Problem with online FASFA can costs students financial aid

Nicole Montero / Staff Writer

The updated version of this year’s Free Application for Federal Student Aid becomes a problem when it interprets low-income filers as millionaires— possibly costing students a large portion of their financial aid. The problem stems from a decimal point.

This year, the government expanded the application— adding several income and asset fields in the online form to further accommodate filers with higher incomes. However, when lower-income filers missed the .00 outside of the field and began entering cents into the text field, the online form converted an income of, for example, $50,250.25 into $5,025,025.

The problem has already affected thousands of filers across the country, including 247 students at FIU.

The Department of Education reprocessed the FAFSA for students who they thought might have been affected by this problem. The instructions for the Financial Aid office was to sort through the list of students and fix their information.

“They told us that there may be a problem with somebody’s income information that could be causing students to either be under-awarded or over-awarded and we needed to look through them—so that’s what we did,” said Francisco Valines, FIU director of Financial Aid.


Data courtesy of Francisco Valines

Valines and his team at the Financial Aid office looked through the applications of each student that the department of education recommended and sorted the students by year. They came up with a group of 247 undergraduate students.

“This group clearly had an issue, so we sent them all a notice saying that we needed more information — their tax transcripts and their W2s — to see what their income was and to see if it’s any different than what we had on the form,” Valines said. “The decimal points might not have gotten picked up.”

The response of the students, according to Valines, was slow, with only 47 of the 247 students turning in their updated income information before the start of fall semester.

The good news for the other 200 students who have yet to fix their income issue is that the financial office has left their award in place— that way they are not dropped from any upcoming courses.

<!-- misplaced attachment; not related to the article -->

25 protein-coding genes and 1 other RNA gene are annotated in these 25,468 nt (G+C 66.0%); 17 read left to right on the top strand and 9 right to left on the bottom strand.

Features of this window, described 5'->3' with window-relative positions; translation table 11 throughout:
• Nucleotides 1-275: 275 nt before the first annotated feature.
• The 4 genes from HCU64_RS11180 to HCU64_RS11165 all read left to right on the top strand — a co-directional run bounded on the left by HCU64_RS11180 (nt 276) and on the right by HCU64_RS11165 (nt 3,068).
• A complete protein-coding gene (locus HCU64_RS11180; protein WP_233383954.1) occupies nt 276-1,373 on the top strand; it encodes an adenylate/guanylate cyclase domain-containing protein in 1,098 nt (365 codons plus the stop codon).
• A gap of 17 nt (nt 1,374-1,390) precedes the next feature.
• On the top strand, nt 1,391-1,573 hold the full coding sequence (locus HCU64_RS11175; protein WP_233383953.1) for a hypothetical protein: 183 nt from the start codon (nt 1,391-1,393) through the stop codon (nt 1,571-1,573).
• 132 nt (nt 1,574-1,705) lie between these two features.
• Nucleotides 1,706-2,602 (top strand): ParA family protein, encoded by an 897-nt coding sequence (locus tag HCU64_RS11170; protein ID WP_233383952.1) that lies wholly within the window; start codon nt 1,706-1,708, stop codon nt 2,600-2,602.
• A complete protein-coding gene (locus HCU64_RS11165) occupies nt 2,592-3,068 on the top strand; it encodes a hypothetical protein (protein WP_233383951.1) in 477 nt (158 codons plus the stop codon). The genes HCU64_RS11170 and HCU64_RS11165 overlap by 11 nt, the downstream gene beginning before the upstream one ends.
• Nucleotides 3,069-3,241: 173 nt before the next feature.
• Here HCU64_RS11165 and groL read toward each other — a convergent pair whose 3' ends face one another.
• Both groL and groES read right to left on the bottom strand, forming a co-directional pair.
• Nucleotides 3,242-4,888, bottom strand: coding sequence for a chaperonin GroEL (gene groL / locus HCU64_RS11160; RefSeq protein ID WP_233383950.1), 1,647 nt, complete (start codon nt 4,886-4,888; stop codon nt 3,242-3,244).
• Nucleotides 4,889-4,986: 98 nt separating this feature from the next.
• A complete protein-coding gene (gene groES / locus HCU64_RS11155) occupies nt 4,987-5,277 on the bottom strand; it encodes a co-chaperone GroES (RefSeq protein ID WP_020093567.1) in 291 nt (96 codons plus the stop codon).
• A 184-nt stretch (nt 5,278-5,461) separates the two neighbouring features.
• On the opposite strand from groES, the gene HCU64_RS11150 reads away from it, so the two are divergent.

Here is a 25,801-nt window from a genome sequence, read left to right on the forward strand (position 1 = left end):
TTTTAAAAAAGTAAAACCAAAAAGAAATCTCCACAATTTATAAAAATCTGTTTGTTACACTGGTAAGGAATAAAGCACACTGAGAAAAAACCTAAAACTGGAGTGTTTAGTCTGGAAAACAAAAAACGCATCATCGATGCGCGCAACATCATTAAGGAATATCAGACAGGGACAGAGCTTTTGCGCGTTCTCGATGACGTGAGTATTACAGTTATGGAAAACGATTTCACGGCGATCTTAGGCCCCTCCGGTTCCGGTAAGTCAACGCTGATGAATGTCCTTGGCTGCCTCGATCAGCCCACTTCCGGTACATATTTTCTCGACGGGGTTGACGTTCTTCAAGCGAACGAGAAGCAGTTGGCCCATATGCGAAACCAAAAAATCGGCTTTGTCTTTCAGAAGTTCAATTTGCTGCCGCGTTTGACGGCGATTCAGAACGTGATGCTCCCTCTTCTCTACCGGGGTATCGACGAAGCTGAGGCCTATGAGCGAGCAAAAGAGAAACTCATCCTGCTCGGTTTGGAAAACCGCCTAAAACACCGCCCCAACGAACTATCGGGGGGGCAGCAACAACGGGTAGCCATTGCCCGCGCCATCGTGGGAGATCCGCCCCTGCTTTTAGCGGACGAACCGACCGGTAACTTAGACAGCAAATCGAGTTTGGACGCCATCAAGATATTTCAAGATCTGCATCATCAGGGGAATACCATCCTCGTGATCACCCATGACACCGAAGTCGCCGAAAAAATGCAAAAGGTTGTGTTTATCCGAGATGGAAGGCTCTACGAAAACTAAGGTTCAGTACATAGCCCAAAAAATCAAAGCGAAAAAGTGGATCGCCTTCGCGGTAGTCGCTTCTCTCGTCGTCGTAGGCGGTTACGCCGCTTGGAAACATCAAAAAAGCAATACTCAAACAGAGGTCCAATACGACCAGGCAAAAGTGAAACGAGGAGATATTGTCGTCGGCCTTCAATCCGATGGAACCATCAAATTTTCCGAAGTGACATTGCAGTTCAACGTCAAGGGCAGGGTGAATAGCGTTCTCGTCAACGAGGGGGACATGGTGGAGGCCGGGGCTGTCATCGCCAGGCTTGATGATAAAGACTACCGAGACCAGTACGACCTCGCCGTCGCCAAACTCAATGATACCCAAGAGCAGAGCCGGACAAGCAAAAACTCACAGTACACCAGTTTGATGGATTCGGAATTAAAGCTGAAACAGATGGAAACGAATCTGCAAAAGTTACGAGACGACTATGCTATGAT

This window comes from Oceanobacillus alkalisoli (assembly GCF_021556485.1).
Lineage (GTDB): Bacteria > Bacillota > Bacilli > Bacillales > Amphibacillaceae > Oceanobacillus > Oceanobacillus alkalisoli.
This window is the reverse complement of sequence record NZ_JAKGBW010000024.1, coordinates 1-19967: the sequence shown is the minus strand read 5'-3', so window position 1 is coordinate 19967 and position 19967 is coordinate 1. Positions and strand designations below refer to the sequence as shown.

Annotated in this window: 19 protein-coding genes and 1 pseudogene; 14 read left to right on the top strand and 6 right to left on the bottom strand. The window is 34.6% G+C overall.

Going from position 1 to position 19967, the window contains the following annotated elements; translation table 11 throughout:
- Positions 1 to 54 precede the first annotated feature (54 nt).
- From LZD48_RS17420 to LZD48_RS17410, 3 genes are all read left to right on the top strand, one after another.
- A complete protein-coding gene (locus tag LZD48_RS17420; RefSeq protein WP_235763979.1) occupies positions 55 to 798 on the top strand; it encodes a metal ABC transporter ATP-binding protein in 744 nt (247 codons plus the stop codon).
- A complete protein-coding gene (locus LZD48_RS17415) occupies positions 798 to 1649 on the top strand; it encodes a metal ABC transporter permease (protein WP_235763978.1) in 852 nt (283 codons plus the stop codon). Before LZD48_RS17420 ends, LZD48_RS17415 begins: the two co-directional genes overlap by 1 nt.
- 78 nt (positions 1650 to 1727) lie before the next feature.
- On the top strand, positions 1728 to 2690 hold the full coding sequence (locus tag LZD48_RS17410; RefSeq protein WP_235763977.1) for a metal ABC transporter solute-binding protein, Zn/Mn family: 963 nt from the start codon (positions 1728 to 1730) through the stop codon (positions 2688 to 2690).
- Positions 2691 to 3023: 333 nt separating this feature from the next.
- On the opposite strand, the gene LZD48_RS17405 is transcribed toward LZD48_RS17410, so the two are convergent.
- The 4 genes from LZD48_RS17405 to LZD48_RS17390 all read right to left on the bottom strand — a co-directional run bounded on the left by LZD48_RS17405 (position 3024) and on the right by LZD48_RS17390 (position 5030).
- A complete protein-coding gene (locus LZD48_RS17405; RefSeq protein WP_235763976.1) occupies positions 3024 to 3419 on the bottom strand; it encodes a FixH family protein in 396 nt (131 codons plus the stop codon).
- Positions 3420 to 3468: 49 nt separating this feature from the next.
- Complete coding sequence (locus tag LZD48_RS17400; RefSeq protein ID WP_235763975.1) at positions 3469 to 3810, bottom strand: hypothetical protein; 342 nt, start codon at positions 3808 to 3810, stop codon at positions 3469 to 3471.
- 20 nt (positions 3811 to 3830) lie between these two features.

“Basically, we just put a hold on their disbursement but they still have their award if they already accepted it,” said Valines. “One of the great things about FIU is that, once the student accepts their award, their classes are held because the anticipated aid holds it and prevents them from getting dropped.”

Valines says that this problem occurred because it is the first time where the filer is allowed to use a decimal point and cents in a field for the FAFSA application. Prior to this year, the application required filers to round to the nearest whole number.

Melissa Campaña, sophomore nursing major, disapproves of the new update in the FAFSA application and understands how it can confuse other filers.

“If this were to have happened to me, I would’ve been incredibly upset— especially if there was a chance that, if I wouldn’t have been able to pay out-of-pocket, I could be dropped from my classes,” she said.

Junior Evelyn Hernandez, an education major, agrees with Campaña and has had personal issues with the Financial Aid department in the past.

“I feel like there’s always something wrong and there’s always a problem with my information,” she said. “Every time fall semester comes around I feel like I’m holding my breath for something to go wrong, for someone to tell me that I don’t have enough aid or that I missed a deadline. I check the myFIU portal throughout the summer and I still feel like someone’s gonna mess something up.”

But, even with this problem, the number of students awarded gets larger every year.

Valines said that with the growing student population, the number of loan, employment and grant awards will increase every academic year.

“That number is going to keep increasing, even if there continue to be problems with the online form,” he said. “Students just need to check their portals and check their to-do lists so that there are no surprises.”

About the Author

Camila Fernandez
A FIU School of Journalism and Mass Communications Student - Began working with Student Media in 2013.

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